Yesterday, the Sø- og Handelsretten commercial court handed down a ruling in a case involving the right to a name.
In 2017 the Danish energy company Dong Energy changed its name to Ørsted – after the famous Danish scientist HC Ørsted who became world famous in 1820 for discovering electromagnetism.
However, some of HC Ørsted’s descendants were not amused. They were especially unhappy that Dong Energy had been involved in a number of scandals – regarding the sale of a large stake in Dong to Goldman Sachs, its subsequent stock market listing and sale to Radius.
Name law or patent law?
There has also been debate over which branch of law governed the case – the one regarding names or the one on patents and trademarks.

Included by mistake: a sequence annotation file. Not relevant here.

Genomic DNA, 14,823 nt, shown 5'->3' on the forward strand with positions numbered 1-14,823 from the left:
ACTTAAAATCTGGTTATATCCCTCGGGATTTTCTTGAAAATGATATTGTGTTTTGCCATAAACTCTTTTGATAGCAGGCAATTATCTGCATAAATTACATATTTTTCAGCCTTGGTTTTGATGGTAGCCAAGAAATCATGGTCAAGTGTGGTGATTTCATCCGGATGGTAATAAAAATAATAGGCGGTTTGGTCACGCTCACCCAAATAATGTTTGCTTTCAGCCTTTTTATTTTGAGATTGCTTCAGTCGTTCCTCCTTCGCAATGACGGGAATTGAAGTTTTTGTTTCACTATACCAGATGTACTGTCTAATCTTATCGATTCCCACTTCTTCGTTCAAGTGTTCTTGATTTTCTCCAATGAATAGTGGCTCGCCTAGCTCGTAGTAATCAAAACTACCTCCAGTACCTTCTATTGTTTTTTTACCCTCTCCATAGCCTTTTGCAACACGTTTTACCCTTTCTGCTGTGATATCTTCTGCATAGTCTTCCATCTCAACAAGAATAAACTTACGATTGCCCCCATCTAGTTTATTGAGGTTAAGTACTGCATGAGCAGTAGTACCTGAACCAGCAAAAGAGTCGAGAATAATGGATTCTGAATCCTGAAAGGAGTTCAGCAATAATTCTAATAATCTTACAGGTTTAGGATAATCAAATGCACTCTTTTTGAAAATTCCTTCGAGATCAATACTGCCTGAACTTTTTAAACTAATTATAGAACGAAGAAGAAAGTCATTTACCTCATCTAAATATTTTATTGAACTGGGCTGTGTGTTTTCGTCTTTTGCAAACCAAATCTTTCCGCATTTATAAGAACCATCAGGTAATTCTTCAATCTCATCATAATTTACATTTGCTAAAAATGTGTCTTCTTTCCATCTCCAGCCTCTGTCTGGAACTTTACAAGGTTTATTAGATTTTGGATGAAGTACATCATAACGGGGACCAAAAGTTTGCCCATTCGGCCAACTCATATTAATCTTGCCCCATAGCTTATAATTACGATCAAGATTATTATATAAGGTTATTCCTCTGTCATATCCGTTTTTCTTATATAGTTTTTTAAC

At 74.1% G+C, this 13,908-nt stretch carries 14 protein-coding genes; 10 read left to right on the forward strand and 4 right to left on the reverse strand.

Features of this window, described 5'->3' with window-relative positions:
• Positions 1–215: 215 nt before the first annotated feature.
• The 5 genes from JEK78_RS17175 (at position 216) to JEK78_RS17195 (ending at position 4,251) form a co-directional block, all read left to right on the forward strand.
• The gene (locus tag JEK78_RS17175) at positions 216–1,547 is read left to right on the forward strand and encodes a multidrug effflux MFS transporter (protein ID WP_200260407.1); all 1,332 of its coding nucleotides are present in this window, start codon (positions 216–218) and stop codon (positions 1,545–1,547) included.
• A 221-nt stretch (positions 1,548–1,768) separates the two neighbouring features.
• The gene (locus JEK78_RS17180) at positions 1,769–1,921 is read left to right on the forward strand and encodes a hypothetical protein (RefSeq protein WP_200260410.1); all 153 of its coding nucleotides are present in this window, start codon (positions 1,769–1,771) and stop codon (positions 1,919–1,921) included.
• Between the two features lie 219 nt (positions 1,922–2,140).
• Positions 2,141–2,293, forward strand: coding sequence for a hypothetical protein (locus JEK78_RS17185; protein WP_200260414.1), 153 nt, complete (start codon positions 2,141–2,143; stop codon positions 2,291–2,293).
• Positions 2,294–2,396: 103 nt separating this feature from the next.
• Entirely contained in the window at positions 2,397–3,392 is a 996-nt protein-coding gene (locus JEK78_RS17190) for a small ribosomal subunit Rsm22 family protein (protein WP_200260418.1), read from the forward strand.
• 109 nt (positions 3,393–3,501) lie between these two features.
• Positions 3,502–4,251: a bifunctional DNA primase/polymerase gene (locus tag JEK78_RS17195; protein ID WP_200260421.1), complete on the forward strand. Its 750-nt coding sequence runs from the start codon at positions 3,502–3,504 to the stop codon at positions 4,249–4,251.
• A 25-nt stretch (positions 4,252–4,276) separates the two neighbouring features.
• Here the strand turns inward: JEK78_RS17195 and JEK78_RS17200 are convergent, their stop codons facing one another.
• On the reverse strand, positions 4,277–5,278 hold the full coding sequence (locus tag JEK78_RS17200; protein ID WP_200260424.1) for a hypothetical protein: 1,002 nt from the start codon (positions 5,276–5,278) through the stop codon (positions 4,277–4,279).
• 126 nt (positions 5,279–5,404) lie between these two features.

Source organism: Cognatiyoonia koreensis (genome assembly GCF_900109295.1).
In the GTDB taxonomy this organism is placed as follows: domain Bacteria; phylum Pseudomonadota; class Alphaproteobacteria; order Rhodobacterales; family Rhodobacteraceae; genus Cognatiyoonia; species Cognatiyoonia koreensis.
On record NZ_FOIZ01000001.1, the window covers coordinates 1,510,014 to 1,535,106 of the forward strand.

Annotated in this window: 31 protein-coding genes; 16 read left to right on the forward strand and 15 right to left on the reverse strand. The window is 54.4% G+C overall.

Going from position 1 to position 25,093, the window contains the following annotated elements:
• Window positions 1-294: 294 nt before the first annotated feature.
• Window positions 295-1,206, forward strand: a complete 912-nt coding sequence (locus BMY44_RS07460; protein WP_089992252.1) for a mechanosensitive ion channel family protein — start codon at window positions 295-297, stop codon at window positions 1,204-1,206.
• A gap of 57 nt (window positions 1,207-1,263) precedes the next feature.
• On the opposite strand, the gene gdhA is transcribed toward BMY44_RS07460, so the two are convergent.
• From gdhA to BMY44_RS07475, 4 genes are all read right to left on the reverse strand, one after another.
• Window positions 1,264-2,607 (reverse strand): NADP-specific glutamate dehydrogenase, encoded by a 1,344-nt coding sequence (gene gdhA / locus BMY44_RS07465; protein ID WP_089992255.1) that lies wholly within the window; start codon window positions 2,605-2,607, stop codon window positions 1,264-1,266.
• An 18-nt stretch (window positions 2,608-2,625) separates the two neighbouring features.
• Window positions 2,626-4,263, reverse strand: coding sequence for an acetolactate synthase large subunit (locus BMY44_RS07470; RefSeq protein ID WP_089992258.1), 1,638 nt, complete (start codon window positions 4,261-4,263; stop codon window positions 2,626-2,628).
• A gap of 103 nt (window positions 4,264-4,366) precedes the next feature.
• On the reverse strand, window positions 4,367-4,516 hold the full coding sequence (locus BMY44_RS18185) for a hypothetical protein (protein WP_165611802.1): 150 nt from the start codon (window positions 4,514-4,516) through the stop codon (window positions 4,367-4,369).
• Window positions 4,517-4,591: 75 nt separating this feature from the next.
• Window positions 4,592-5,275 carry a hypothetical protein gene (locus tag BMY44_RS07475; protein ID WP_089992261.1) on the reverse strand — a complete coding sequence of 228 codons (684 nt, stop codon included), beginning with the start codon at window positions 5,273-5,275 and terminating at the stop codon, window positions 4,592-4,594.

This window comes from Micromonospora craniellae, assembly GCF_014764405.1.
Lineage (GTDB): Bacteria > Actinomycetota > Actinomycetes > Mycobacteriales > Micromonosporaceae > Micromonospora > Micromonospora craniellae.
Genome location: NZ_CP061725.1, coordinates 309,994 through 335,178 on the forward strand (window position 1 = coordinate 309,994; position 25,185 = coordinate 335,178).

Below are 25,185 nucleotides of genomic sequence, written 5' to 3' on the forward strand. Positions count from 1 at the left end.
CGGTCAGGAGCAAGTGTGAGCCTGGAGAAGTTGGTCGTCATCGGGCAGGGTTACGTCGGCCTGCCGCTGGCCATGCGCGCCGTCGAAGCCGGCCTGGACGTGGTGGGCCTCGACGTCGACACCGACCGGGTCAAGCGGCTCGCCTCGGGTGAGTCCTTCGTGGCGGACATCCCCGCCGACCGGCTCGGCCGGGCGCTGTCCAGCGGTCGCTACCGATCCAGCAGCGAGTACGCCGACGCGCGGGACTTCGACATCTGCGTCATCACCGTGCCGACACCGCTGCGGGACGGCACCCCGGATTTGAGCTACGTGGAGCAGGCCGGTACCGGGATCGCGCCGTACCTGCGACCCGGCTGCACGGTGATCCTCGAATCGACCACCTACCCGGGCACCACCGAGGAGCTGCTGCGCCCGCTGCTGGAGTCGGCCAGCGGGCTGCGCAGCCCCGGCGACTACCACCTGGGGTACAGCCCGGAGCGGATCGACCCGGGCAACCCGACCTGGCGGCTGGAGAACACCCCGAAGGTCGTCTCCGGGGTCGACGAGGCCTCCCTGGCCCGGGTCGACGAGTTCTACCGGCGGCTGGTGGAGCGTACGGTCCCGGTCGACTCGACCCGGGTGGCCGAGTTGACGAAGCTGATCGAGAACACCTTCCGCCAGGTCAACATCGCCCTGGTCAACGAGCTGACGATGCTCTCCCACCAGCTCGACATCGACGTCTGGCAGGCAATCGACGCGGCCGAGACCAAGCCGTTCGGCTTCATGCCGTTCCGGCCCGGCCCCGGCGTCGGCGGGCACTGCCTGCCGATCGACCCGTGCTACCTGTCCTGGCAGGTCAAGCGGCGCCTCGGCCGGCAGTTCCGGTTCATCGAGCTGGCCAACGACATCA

The Name Law from 2006 is there to protect names that have less than 2000 bearers, whilst the Patent and Trademark Law protects names with 30 bearers or less.
Although only around 1,200 have the name Ørsted as either a surname or middle name, the court still found for the energy company, reports DR Nyheder.
The reasons for the court’s decision are not yet known, but in a mail to DR a lawyer for the seven descendants of Ørsted revealed they are deciding whether to launch an appeal.
Ørstad’s administrative director Henrik Poulsen said he was “very happy” with the verdict.